That blog post elicited the following response:

What’s all that about? – Pure Poison

Was there a point to the article? Again, the original post seemed a pretty clear dig at the idea of government soliciting policy ideas from the public. In a comment on his post, the author even noted that “I’ve been reading the proposals in more detail this morning and I have to say that it renders my stab at something satirical entirely redundant.” Colgan seems to kick off with a little stab at Tony Abbott’s “thought bubbles”, but after his “clown suits for dole bludgers” proposal he just seems to throw it open to other zany ideas rather than driving home a solid point.

It seems like maybe this was an attempt at end-of-week satire that fell a bit flat, but I do wonder about the undertone of meanness that crept into it. The comments on Colgan’s piece seem to have gone in a lot of different directions – some treating it seriously, whether approving or disapproving of the idea, and others running with new satirical policy ideas. I’d be interested in what others thought of it – was there a point I was missing? Was it satire that missed the mark? Did you find it funnier than I did? And was the digging at those on social welfare a bit much?

I’ve received a few comments and a couple of e-mails none too happy with the proposal, including this one:

I genuinely cannot wait until you lose YOUR job. Seriously, delicious anticipation of your utter humiliation and degradation as you languish pointlessly on the dole, unable to find any meaningful work whatsoever – it’s clear from this article you are ill suited to any form of living within society and once we’ve got your policies in place, you’ll be throw to the dogs. Have fun!

And there seems to be genuine confusion about what the original intention was. So I’d like to clear this up. I posted a response on the Crikey blog, which I reproduce here, with the usual corrections for typos and that.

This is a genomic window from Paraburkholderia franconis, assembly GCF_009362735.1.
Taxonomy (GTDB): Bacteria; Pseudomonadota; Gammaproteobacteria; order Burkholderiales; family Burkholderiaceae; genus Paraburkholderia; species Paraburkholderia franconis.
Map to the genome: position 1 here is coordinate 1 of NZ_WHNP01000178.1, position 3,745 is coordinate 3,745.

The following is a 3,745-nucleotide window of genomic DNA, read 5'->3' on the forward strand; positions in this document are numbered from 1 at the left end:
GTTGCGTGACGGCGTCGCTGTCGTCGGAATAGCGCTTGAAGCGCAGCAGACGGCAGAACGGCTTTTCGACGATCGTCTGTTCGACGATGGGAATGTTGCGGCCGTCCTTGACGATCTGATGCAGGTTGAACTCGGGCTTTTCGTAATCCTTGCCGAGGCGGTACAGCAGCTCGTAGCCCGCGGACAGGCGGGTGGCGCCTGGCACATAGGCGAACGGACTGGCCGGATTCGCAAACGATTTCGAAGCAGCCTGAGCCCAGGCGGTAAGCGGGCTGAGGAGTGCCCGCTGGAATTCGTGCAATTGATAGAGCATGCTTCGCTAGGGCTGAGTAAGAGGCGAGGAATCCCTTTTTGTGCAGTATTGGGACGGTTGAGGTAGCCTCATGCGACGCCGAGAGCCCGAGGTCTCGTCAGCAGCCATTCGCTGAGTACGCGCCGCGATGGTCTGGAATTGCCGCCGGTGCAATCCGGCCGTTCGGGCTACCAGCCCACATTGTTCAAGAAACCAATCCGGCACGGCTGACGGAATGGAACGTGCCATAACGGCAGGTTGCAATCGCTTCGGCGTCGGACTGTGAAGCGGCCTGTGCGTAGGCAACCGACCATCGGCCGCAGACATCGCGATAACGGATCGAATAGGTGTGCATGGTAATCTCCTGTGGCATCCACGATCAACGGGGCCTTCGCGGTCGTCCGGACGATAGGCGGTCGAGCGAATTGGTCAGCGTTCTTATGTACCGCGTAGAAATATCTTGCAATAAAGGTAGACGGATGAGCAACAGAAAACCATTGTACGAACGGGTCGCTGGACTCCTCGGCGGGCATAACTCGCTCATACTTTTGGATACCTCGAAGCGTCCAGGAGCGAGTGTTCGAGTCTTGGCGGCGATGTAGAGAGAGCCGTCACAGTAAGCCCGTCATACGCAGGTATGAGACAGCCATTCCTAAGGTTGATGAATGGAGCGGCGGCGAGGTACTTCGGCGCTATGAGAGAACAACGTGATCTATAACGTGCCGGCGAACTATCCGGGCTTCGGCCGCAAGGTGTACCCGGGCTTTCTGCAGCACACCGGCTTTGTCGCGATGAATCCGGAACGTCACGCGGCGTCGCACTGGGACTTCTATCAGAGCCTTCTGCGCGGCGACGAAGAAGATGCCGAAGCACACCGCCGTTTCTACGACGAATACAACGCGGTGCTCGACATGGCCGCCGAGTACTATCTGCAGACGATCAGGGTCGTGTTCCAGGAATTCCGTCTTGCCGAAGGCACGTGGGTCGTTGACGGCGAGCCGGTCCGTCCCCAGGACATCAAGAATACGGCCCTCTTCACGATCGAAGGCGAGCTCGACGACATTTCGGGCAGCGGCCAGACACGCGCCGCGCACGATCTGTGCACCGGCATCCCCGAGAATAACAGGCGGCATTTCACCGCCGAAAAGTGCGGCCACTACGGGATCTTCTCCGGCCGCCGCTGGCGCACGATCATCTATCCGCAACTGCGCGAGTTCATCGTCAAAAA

Thanks for pointing out that the intent of the original post was satirical, a consideration lost on some of those who have contacted me about it. I’d like to emphasise that I originally wrote it in response to the outrageous suggestions that were getting made by some of the contributors to the Your Country Your Call website, which, as is the tendency in recession-era Ireland, had demonised people in receipt of social welfare payments. In so far as I had a point, it was to oppose the idea that individuals can blithely cook up happy-clappy solutions to devastating social problems, which seemed to me the basic principle of the YCYC initiative.

Reading the ‘dole bludgers’ headline to Mr Colgan’s piece, I find it hard to work out whose side he is on in this, but I think it highlights a deeper problem: what originally appears as an attempt as social critique can be taken up and transformed into something a bit more insidious. For instance, I’m sure most people are familiar with the film The Full Monty from the late 1990s, in which you have a group of unemployed Sheffield steelworkers who are forced to perform a striptease in order to regain a sense of self-worth after the humiliation of unemployment. Not a great film, but the message of that film was marketed and reproduced, stripped of any irony, as ‘being on the dole is fun! All you have to do is humiliate yourself!’ So I regret very much if my original proposal might have sparked something along these lines.

I didn’t know anything about The Punch website when I started getting hundreds of hits from it the other day, but having checked this morning after posting on the Crikey site, it looks like it’s owned by News Corporation. And so is Fox Searchlight pictures, which was the distributor of The Full Monty. That figures.

I on Twitter

March 2010